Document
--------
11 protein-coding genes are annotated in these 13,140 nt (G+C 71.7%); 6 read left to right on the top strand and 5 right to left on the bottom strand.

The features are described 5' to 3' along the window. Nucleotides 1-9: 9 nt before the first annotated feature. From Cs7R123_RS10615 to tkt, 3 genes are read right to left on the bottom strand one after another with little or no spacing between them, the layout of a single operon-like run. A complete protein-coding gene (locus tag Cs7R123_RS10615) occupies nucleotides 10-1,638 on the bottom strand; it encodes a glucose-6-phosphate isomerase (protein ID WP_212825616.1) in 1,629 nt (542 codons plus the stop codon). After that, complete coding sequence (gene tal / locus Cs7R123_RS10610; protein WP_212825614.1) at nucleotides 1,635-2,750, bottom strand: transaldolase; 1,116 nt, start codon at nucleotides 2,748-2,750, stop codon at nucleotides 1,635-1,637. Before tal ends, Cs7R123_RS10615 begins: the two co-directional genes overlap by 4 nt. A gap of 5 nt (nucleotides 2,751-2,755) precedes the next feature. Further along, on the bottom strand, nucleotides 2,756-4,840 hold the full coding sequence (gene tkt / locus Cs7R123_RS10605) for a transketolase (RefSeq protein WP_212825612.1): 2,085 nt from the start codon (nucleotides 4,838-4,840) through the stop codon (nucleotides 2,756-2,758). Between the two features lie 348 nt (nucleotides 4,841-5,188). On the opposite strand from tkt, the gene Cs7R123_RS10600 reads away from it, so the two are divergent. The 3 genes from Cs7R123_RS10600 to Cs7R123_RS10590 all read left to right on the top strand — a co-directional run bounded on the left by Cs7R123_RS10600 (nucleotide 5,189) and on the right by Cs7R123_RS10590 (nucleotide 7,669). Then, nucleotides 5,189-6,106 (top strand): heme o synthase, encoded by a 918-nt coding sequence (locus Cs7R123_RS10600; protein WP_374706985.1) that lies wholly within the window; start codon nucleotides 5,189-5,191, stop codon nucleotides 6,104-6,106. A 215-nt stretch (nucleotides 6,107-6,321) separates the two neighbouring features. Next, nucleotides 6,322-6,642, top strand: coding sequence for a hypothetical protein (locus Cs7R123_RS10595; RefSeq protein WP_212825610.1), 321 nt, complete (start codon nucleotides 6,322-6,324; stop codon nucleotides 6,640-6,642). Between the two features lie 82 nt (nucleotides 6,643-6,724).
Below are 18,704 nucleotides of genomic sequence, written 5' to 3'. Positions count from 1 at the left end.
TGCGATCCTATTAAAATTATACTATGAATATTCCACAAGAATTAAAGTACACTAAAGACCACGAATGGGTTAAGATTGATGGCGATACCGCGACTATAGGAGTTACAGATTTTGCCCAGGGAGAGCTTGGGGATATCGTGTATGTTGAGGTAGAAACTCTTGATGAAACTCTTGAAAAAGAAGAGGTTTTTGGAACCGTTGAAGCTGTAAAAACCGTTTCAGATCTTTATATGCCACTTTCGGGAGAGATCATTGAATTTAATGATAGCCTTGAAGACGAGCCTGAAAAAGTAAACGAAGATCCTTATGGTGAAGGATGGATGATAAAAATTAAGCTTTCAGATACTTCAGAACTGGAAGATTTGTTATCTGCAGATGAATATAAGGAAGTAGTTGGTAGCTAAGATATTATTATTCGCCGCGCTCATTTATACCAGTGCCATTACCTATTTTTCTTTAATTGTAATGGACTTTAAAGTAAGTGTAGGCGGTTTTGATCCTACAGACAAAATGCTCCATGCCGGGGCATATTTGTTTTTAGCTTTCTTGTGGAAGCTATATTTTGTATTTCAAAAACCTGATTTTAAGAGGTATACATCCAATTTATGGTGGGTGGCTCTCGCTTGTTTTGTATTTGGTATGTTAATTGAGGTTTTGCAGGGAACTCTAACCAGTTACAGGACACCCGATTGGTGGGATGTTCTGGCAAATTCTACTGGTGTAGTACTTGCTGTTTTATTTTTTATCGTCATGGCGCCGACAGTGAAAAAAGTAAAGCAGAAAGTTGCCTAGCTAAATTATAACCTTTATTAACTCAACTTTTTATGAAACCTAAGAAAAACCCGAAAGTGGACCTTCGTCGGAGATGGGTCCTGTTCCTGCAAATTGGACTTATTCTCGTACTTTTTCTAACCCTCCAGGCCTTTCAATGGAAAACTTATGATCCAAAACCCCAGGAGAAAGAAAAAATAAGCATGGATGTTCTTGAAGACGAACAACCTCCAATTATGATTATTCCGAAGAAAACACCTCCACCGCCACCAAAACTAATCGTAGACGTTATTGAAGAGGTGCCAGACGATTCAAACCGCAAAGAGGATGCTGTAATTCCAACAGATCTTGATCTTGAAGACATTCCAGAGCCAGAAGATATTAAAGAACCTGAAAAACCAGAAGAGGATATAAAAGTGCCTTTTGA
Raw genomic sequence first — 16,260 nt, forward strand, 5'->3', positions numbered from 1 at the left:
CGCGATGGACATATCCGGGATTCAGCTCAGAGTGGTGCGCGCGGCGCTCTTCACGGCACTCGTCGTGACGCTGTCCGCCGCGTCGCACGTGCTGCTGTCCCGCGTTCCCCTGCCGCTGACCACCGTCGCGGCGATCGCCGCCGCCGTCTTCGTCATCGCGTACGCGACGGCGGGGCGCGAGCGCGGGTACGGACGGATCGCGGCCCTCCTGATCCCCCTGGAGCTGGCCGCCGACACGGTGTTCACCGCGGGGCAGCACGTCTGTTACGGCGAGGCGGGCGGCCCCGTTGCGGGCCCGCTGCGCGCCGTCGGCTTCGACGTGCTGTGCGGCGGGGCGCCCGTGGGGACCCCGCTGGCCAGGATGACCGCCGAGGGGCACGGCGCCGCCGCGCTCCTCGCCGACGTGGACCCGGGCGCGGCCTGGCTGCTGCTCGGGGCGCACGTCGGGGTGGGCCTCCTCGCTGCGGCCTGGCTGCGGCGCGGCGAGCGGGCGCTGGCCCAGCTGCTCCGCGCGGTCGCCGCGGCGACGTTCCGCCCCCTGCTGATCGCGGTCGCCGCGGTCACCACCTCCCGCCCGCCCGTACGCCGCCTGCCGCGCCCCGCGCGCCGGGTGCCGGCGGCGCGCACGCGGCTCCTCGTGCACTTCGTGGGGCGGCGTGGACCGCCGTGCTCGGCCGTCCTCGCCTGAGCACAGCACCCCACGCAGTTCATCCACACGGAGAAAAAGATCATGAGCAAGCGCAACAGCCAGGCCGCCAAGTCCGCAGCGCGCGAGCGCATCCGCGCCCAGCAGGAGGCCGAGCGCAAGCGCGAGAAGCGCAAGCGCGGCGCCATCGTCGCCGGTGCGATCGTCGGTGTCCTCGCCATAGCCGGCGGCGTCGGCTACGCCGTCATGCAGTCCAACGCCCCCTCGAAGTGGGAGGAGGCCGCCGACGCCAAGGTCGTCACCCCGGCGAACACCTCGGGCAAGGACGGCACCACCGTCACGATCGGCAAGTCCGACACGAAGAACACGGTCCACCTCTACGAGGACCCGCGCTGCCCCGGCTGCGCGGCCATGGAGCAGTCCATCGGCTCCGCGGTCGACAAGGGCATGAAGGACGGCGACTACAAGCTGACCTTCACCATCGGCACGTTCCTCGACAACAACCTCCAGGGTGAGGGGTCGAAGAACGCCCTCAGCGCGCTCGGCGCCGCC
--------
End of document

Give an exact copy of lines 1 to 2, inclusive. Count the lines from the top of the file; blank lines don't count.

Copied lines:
11 protein-coding genes are annotated in these 13,140 nt (G+C 71.7%); 6 read left to right on the top strand and 5 right to left on the bottom strand.

The features are described 5' to 3' along the window. Nucleotides 1-9: 9 nt before the first annotated feature. From Cs7R123_RS10615 to tkt, 3 genes are read right to left on the bottom strand one after another with little or no spacing between them, the layout of a single operon-like run. A complete protein-coding gene (locus tag Cs7R123_RS10615) occupies nucleotides 10-1,638 on the bottom strand; it encodes a glucose-6-phosphate isomerase (protein ID WP_212825616.1) in 1,629 nt (542 codons plus the stop codon). After that, complete coding sequence (gene tal / locus Cs7R123_RS10610; protein WP_212825614.1) at nucleotides 1,635-2,750, bottom strand: transaldolase; 1,116 nt, start codon at nucleotides 2,748-2,750, stop codon at nucleotides 1,635-1,637. Before tal ends, Cs7R123_RS10615 begins: the two co-directional genes overlap by 4 nt. A gap of 5 nt (nucleotides 2,751-2,755) precedes the next feature. Further along, on the bottom strand, nucleotides 2,756-4,840 hold the full coding sequence (gene tkt / locus Cs7R123_RS10605) for a transketolase (RefSeq protein WP_212825612.1): 2,085 nt from the start codon (nucleotides 4,838-4,840) through the stop codon (nucleotides 2,756-2,758). Between the two features lie 348 nt (nucleotides 4,841-5,188). On the opposite strand from tkt, the gene Cs7R123_RS10600 reads away from it, so the two are divergent. The 3 genes from Cs7R123_RS10600 to Cs7R123_RS10590 all read left to right on the top strand — a co-directional run bounded on the left by Cs7R123_RS10600 (nucleotide 5,189) and on the right by Cs7R123_RS10590 (nucleotide 7,669). Then, nucleotides 5,189-6,106 (top strand): heme o synthase, encoded by a 918-nt coding sequence (locus Cs7R123_RS10600; protein WP_374706985.1) that lies wholly within the window; start codon nucleotides 5,189-5,191, stop codon nucleotides 6,104-6,106. A 215-nt stretch (nucleotides 6,107-6,321) separates the two neighbouring features. Next, nucleotides 6,322-6,642, top strand: coding sequence for a hypothetical protein (locus Cs7R123_RS10595; RefSeq protein WP_212825610.1), 321 nt, complete (start codon nucleotides 6,322-6,324; stop codon nucleotides 6,640-6,642). Between the two features lie 82 nt (nucleotides 6,643-6,724).